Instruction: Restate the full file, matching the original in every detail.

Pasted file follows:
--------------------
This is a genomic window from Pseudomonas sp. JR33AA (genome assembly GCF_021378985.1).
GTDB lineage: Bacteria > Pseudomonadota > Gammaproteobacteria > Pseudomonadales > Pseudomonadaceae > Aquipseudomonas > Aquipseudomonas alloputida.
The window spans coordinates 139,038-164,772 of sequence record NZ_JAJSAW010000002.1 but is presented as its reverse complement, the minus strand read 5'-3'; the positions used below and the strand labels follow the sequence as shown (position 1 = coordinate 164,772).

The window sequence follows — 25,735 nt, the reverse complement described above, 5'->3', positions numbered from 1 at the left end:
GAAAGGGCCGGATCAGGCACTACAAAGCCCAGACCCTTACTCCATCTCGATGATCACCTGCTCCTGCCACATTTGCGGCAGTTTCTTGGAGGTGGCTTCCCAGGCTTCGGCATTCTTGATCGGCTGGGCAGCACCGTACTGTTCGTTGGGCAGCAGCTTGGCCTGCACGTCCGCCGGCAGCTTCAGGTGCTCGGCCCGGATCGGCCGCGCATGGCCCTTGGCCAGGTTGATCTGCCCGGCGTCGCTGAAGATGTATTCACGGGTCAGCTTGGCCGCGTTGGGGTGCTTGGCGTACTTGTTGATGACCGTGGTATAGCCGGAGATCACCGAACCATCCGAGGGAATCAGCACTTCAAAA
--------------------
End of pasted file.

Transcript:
This is a genomic window from Pseudomonas sp. JR33AA (genome assembly GCF_021378985.1).
GTDB lineage: Bacteria > Pseudomonadota > Gammaproteobacteria > Pseudomonadales > Pseudomonadaceae > Aquipseudomonas > Aquipseudomonas alloputida.
The window spans coordinates 139,038-164,772 of sequence record NZ_JAJSAW010000002.1 but is presented as its reverse complement, the minus strand read 5'-3'; the positions used below and the strand labels follow the sequence as shown (position 1 = coordinate 164,772).

The window sequence follows — 25,735 nt, the reverse complement described above, 5'->3', positions numbered from 1 at the left end:
GAAAGGGCCGGATCAGGCACTACAAAGCCCAGACCCTTACTCCATCTCGATGATCACCTGCTCCTGCCACATTTGCGGCAGTTTCTTGGAGGTGGCTTCCCAGGCTTCGGCATTCTTGATCGGCTGGGCAGCACCGTACTGTTCGTTGGGCAGCAGCTTGGCCTGCACGTCCGCCGGCAGCTTCAGGTGCTCGGCCCGGATCGGCCGCGCATGGCCCTTGGCCAGGTTGATCTGCCCGGCGTCGCTGAAGATGTATTCACGGGTCAGCTTGGCCGCGTTGGGGTGCTTGGCGTACTTGTTGATGACCGTGGTATAGCCGGAGATCACCGAACCATCCGAGGGAATCAGCACTTCAAAA